Now it’s time to register for the PostgreSQL platform service and get a free API key. The link is provided in the main README, in the Deploy service broker to Cloud Foundry section (but don’t worry, you’re not going to deploy the service broker to CF,  you’re going to run it in a container).

As a quick reminder – be a good net citizen and don’t abuse the free tier of this service, or any service for that matter. I’ve just used it briefly to instantiate then remove a database for this experiment.

Here’s what my API key looks like (it starts e15dad), in the API Access area of my settings:

API%20key

Build the Docker image

Next we can build the Docker image, which contains the service broker for ElephantSQL, written in Go. The Dockerfile is based on the simple example from the Golang official image in Docker Hub, and looks like this:

FROM golang:1.17 WORKDIR /usr/src/app COPY go.mod go.sum ./
RUN go mod download && go mod verify COPY . .
RUN go build -v -o /usr/local/bin/ ./... ENV TZ="Europe/London"
ENV BROKER_USERNAME="((username))"
ENV BROKER_PASSWORD="((password))"
ENV BROKER_API_URL="https://customer.elephantsql.com/api"
ENV BROKER_API_KEY="((api_key))"
ENV BROKER_API_DEFAULT_REGION="google-compute-engine::europe-west2" CMD ["elephantsql-broker"]

The detail for this step can be found in the Build the image section of the repository, but is essentially this:

docker build -t elephantsql-broker .

The image created will, when instantiated (i.e. when a container is created from it), will execute the broker, which will begin listening for incoming OSBAPI calls on port 8080 by default.

Start a test container

Let’s just kick the tyres at this stage. The service broker has a simple health check API endpoint, which we can call to see if things are generally OK. Let’s start a container up, taking “the simplest thing that could possibly work” approach:

docker run --rm --detach --name broker elephantsql-broker

As output, we get a long GUID like this:

67f36459a6a4290ad76165a6c78154ceb4df3663260f09d8c36c9b09f0ed5bcd

and are returned to the prompt. This is because we used the --detach option to get the container to execute in the background. In case you’re wondering, the --rm option tells Docker to remove the container once it is stopped, to keep things clean, and the --name option lets us choose a name for the container.

There’s nothing much to see, but we can do a couple of things. One is to check the logs, like this:

docker logs broker

We see something like this:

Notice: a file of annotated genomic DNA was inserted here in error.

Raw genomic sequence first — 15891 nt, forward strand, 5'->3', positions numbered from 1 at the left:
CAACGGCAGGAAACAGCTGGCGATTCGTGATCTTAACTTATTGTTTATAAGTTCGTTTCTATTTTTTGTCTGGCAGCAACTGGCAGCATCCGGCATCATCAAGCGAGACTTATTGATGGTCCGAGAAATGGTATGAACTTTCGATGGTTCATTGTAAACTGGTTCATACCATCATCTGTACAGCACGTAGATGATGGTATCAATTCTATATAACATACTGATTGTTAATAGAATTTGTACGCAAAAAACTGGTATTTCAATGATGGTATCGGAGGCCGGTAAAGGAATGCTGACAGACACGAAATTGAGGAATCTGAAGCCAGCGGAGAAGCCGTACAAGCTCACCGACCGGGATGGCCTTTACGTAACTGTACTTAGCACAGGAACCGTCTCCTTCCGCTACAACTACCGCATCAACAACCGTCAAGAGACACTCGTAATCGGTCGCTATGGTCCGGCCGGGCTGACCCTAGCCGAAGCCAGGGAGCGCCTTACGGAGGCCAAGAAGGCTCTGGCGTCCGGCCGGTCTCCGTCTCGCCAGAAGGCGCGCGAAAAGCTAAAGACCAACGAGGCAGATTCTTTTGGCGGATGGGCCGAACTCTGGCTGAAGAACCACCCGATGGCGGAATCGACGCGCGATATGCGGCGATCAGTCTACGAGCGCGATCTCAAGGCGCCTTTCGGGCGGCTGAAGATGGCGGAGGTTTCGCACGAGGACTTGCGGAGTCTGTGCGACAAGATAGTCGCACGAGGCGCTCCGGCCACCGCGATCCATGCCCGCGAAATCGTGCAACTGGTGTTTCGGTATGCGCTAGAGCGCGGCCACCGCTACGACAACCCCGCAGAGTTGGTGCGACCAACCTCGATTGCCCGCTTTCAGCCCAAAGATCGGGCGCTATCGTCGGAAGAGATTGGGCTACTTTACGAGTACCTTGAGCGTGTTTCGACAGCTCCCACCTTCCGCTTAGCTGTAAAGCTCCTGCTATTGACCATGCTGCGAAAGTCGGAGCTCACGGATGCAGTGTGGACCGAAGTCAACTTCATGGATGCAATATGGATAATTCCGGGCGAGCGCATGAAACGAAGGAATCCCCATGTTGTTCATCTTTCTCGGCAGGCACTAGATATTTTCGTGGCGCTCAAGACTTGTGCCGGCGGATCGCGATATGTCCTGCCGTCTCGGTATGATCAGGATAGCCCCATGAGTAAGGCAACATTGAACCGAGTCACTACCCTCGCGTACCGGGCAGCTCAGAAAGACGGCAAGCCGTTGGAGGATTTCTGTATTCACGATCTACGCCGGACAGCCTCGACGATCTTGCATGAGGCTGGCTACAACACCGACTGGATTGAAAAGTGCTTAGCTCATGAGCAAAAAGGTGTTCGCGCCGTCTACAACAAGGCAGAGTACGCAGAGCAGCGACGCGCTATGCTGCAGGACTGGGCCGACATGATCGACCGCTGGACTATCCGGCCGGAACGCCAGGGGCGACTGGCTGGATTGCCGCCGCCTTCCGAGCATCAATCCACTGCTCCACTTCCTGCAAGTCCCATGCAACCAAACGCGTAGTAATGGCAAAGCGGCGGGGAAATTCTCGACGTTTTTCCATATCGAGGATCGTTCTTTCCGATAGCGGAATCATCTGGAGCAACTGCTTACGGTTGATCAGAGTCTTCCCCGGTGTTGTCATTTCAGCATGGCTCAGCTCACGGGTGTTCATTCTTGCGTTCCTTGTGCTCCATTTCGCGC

level=info msg="port: 8080"
level=info msg="log level: info"
level=info msg="broker username: ((username))"
level=info msg="api url: https://customer.elephantsql.com/api"
level=info msg="api default region: google-compute-engine::europe-west2"

So something is happening! Let’s try to access the health check API endpoint. But – what hostname do we use? Is it localhost? Well, where we are right now, on my laptop’s macOS operating system level, let’s try it:

curl localhost:8080/health

But this returns a message like this:

curl: (7) Failed to connect to localhost port 8080: Connection refused

That’s because the broker is listening to port 8080 but only inside the container. Let’s jump into the container and try it there. First, we can jump in by starting a Bash shell in the container:

docker exec -it broker bash

We’re placed in a shell, inside the container (we can sort of tell we’re in the container because (a) we’re suddenly the root user and (b) the hostname is a generated ID):

root@6c53fdeb3134:/usr/src/app#

Now if we run that same curl invocation here (yes, curl is everywhere!), we get a result:

{ "status": "ok"
}

That’s good. Let’s exit the shell (with exit or Ctrl-D) and then stop the container (and it will be automatically cleaned up because of the --rm earlier):

docker stop broker

Start a new container with the requisite settings

Now that we know things look reasonable, let’s start up a new container, supplying what we need:

docker run \ --rm \ --detach \ --publish 8080:8080 \ --env BROKER_USERNAME=brokerusername \ --env BROKER_PASSWORD=brokerpassword \ --env BROKER_API_KEY=your-api-key \ elephantsql-broker

This is detailed in the Create a container from the image section of the repository.

The publishing of port 8080 outside the container to the host OS (with the --publish option) means we can check the health from the macOS level now; running this in my local shell:

curl localhost:8080/health

now returns:

{ "status": "ok"
}

What’s more, we’ve supplied the authentication details that will be needed to register and make OSBAPI calls to the broker from my CF space on BTP, and also the API key for the ElephantSQL service.

Make the broker available to the outside world

We first could only access the broker when inside the container it was running in. Now we can access the broker from the host where the Docker engine is running (i.e. my laptop). But we need the broker available for access from my CF space on BTP.

Let’s use the excellent ngrok to do this; it’s covered in detail in the Make the service broker available beyond your local machine section of the repository, but briefly involves telling ngrok to create a secure tunnel that will carry traffic to port 8080 on the local host. Note that with great power comes with great responsibility; take care to use ngrok sensibly here.

Invoking this:

ngrok http 8080

will result in that tunnel being created, giving both HTTP and HTTPS forwarding URLs, as shown in this example monitor display:

ngrok by @inconshreveable Session Status online
Session Expires 1 hour, 59 minutes
Version 2.3.40
Region United States (us)
Web Interface http://127.0.0.1:4040
Forwarding http://0c01-86-150-217-67.ngrok.io -> http://localhost:8080
Forwarding https://0c01-86-150-217-67.ngrok.io -> http://localhost:8080 Connections ttl opn rt1 rt5 p50 p90
0 0 0.00 0.00 0.00 0.00

This means that the broker is now also available (protected with the username and password specified earlier) at https://0c01-86-150-217-67.ngrok.io, which is also accessible from CF on BTP.